The effects of 3D printing
Additive manufacturing, or 3D printing as it is often called, is a manufacturing process that has been developing steadily since 1984. Founded by Charles Hull, the process allows three-dimensional objects to be printed from digital data.
The process begins with a 3D model of the object, usually created by Computer-Aided Design (CAD) software or a scan of an existing product. Specialised software slices this model into cross-sectional layers, creating a computer file that is sent to the 3D printer. The 3D printer then creates the object by adding layers of material on top of each other until the physical object is created. 3D printers work like inkjet printers. Instead of ink, 3D printers deposit the desired material in successive layers to create a physical object from a digital file.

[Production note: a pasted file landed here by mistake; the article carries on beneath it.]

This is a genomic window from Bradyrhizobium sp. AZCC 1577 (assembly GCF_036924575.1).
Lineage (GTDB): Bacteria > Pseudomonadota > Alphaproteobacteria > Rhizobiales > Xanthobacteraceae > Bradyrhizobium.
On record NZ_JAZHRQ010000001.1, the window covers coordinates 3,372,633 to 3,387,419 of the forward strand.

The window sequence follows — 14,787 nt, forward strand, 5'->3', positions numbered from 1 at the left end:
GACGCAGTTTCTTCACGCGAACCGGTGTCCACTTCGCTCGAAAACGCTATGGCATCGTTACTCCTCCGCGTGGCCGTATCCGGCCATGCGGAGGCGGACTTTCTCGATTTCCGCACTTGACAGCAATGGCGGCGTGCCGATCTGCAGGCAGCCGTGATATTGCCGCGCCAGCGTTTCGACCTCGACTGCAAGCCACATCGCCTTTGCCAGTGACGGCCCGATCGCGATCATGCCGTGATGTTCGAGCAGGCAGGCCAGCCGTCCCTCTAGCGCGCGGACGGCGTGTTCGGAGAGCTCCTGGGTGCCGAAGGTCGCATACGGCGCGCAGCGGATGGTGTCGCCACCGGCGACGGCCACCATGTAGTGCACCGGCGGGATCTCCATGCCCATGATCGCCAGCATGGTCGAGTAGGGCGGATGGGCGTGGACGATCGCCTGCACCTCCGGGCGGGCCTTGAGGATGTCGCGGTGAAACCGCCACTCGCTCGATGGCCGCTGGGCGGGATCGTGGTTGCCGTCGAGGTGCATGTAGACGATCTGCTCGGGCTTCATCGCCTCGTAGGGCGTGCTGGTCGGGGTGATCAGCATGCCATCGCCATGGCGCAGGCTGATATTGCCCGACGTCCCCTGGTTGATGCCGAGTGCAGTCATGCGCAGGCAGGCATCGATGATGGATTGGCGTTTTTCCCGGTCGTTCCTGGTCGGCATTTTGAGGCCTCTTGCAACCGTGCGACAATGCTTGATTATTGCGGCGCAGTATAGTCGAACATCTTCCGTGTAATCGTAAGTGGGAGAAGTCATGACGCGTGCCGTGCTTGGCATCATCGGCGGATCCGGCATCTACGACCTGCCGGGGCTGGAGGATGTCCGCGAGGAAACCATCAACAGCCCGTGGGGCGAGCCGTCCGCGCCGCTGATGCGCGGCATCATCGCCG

The technology that supports additive manufacturing, or 3D printing, is more than 30 years old. Its recent popularity has been fuelled in part by patent expirations which are driving a wave of consumer-oriented printers. Prices have fallen, putting the technology within the reach of early adopters. 3D printing is democratising the manufacturing process and bringing a fundamental change in what we can design and what we can create.
Inside magazine issue 6, October 2014
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